The hatchery's staff has been working to move specialized equipment to higher ground and secure potential contaminants since the flood hit Sunday, the Anchorage Daily News reported.
Several outbuildings were swept away during the flood and a bridge that connects the hatchery to a nearby highway was destroyed, said manager Gary Martinek.
No damage estimate had been released.
"It's not the materials, it's the land loss we're really worried about," he said.
Just hours before the river flooded, about 10 million sockeye fry were airlifted to nearby Crosswind Lake, where they joined the wild population.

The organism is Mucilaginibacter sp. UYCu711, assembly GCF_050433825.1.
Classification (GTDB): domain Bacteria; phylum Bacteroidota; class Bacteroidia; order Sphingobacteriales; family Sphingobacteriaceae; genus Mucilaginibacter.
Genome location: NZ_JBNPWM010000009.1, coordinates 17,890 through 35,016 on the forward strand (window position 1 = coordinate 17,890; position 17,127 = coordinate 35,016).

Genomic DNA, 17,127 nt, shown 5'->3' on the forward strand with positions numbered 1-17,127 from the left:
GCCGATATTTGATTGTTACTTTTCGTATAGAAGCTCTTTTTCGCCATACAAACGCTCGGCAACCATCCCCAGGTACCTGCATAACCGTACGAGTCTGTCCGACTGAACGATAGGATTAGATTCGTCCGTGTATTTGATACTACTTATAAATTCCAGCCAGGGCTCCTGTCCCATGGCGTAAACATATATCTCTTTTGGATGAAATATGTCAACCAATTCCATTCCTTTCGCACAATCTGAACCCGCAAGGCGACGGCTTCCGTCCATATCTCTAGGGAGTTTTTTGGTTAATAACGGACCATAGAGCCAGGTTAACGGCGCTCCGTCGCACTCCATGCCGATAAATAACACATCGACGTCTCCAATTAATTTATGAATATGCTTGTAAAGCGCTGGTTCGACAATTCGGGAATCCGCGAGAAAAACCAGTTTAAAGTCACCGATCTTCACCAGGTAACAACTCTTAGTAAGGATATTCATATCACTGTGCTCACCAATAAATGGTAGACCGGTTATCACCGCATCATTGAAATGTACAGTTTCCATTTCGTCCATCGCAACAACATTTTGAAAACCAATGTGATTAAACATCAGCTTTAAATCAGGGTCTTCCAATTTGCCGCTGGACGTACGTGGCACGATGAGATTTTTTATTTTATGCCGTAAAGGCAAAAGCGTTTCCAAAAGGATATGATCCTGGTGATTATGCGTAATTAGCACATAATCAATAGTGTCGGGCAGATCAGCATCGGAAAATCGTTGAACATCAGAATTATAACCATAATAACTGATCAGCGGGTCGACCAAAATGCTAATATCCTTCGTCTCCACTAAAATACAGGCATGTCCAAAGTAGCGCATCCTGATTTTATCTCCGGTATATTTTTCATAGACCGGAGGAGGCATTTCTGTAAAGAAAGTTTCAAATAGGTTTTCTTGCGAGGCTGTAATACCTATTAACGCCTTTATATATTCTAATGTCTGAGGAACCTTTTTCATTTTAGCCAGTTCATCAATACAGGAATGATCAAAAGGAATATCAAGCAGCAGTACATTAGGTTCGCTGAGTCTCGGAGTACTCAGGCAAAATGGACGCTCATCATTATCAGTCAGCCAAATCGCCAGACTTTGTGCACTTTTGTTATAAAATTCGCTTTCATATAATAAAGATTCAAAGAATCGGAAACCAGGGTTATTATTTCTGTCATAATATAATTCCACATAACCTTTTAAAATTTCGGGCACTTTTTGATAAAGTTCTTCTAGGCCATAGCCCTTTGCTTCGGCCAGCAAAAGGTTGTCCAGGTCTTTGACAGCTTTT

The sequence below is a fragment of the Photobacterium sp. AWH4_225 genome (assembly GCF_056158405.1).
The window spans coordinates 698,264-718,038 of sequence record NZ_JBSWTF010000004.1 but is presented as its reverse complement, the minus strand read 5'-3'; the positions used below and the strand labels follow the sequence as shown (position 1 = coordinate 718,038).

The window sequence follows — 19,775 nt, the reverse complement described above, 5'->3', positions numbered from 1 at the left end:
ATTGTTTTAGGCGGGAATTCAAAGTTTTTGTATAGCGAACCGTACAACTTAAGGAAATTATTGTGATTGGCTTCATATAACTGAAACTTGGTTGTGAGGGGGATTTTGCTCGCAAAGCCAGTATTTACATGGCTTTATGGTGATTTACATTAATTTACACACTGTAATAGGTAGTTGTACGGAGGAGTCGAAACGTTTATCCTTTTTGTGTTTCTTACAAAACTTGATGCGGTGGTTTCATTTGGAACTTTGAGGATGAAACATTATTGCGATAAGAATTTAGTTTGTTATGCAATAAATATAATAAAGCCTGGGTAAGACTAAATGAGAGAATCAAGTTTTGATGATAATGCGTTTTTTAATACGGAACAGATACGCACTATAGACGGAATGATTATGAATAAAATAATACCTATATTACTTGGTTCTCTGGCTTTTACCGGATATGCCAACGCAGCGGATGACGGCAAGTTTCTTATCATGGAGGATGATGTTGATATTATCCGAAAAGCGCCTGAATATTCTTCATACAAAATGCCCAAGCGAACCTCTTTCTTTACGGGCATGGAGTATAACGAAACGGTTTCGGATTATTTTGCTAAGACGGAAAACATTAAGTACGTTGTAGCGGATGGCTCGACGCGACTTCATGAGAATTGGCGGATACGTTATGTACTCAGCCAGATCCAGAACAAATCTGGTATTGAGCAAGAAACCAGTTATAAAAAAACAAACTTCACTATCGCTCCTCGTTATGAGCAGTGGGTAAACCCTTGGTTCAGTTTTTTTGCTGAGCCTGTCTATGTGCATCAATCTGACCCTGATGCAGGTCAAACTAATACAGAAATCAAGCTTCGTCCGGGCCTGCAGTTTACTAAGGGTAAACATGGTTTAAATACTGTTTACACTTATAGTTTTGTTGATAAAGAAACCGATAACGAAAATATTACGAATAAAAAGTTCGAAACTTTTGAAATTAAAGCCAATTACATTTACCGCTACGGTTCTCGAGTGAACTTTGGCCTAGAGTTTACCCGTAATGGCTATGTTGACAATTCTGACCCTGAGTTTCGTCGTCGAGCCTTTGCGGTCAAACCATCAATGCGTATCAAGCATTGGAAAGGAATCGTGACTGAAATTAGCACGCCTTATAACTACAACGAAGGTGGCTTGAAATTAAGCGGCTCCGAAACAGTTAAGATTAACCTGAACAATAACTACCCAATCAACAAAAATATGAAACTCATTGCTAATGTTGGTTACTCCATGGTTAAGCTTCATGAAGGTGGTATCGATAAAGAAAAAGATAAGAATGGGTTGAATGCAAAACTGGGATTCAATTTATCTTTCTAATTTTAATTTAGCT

Martinek said if hatchery workers had waited a day more, none of the fry would have survived.
"All those fry would have died," Martinek said. "You couldn't have put them in the water."
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